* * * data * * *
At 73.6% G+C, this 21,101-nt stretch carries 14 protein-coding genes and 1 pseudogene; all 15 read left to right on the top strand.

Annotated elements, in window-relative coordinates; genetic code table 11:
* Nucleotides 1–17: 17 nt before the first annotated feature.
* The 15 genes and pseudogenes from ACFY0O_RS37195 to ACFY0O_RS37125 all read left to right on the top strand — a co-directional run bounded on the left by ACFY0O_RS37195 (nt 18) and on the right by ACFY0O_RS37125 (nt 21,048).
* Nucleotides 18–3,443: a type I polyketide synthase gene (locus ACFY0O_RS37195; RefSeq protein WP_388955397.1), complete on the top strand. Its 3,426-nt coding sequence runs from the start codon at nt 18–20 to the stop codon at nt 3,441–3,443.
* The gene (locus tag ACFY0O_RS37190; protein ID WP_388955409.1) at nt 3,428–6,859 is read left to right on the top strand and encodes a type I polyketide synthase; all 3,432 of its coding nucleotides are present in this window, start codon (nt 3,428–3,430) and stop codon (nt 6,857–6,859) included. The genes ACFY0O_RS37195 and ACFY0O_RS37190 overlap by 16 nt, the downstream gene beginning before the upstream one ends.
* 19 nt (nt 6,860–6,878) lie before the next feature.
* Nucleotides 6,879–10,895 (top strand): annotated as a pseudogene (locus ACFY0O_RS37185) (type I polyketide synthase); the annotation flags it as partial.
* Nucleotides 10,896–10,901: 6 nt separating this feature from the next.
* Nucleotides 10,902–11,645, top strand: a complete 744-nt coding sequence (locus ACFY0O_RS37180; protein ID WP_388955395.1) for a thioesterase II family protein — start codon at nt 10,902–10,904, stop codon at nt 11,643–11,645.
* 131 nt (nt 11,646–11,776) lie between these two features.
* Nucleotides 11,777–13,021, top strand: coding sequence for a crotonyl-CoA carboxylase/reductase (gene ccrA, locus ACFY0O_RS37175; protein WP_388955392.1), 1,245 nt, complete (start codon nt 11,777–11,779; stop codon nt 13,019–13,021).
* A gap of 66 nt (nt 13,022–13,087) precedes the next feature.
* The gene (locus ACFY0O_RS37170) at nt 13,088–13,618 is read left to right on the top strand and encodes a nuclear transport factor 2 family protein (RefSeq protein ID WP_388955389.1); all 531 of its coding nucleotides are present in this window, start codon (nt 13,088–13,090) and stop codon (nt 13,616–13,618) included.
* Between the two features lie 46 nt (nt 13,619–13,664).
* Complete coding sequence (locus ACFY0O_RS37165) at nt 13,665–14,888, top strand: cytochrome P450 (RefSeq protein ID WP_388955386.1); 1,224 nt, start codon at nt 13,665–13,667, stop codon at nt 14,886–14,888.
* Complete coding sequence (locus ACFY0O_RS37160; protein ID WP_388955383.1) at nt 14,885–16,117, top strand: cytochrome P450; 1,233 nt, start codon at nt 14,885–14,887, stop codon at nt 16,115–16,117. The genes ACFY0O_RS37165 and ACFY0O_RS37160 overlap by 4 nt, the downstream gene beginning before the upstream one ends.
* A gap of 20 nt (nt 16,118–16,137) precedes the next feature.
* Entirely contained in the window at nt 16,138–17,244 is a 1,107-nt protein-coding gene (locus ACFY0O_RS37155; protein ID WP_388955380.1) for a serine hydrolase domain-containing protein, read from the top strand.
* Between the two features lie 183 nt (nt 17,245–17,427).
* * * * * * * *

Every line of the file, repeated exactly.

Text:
At 73.6% G+C, this 21,101-nt stretch carries 14 protein-coding genes and 1 pseudogene; all 15 read left to right on the top strand.

Annotated elements, in window-relative coordinates; genetic code table 11:
* Nucleotides 1–17: 17 nt before the first annotated feature.
* The 15 genes and pseudogenes from ACFY0O_RS37195 to ACFY0O_RS37125 all read left to right on the top strand — a co-directional run bounded on the left by ACFY0O_RS37195 (nt 18) and on the right by ACFY0O_RS37125 (nt 21,048).
* Nucleotides 18–3,443: a type I polyketide synthase gene (locus ACFY0O_RS37195; RefSeq protein WP_388955397.1), complete on the top strand. Its 3,426-nt coding sequence runs from the start codon at nt 18–20 to the stop codon at nt 3,441–3,443.
* The gene (locus tag ACFY0O_RS37190; protein ID WP_388955409.1) at nt 3,428–6,859 is read left to right on the top strand and encodes a type I polyketide synthase; all 3,432 of its coding nucleotides are present in this window, start codon (nt 3,428–3,430) and stop codon (nt 6,857–6,859) included. The genes ACFY0O_RS37195 and ACFY0O_RS37190 overlap by 16 nt, the downstream gene beginning before the upstream one ends.
* 19 nt (nt 6,860–6,878) lie before the next feature.
* Nucleotides 6,879–10,895 (top strand): annotated as a pseudogene (locus ACFY0O_RS37185) (type I polyketide synthase); the annotation flags it as partial.
* Nucleotides 10,896–10,901: 6 nt separating this feature from the next.
* Nucleotides 10,902–11,645, top strand: a complete 744-nt coding sequence (locus ACFY0O_RS37180; protein ID WP_388955395.1) for a thioesterase II family protein — start codon at nt 10,902–10,904, stop codon at nt 11,643–11,645.
* 131 nt (nt 11,646–11,776) lie between these two features.
* Nucleotides 11,777–13,021, top strand: coding sequence for a crotonyl-CoA carboxylase/reductase (gene ccrA, locus ACFY0O_RS37175; protein WP_388955392.1), 1,245 nt, complete (start codon nt 11,777–11,779; stop codon nt 13,019–13,021).
* A gap of 66 nt (nt 13,022–13,087) precedes the next feature.
* The gene (locus ACFY0O_RS37170) at nt 13,088–13,618 is read left to right on the top strand and encodes a nuclear transport factor 2 family protein (RefSeq protein ID WP_388955389.1); all 531 of its coding nucleotides are present in this window, start codon (nt 13,088–13,090) and stop codon (nt 13,616–13,618) included.
* Between the two features lie 46 nt (nt 13,619–13,664).
* Complete coding sequence (locus ACFY0O_RS37165) at nt 13,665–14,888, top strand: cytochrome P450 (RefSeq protein ID WP_388955386.1); 1,224 nt, start codon at nt 13,665–13,667, stop codon at nt 14,886–14,888.
* Complete coding sequence (locus ACFY0O_RS37160; protein ID WP_388955383.1) at nt 14,885–16,117, top strand: cytochrome P450; 1,233 nt, start codon at nt 14,885–14,887, stop codon at nt 16,115–16,117. The genes ACFY0O_RS37165 and ACFY0O_RS37160 overlap by 4 nt, the downstream gene beginning before the upstream one ends.
* A gap of 20 nt (nt 16,118–16,137) precedes the next feature.
* Entirely contained in the window at nt 16,138–17,244 is a 1,107-nt protein-coding gene (locus ACFY0O_RS37155; protein ID WP_388955380.1) for a serine hydrolase domain-containing protein, read from the top strand.
* Between the two features lie 183 nt (nt 17,245–17,427).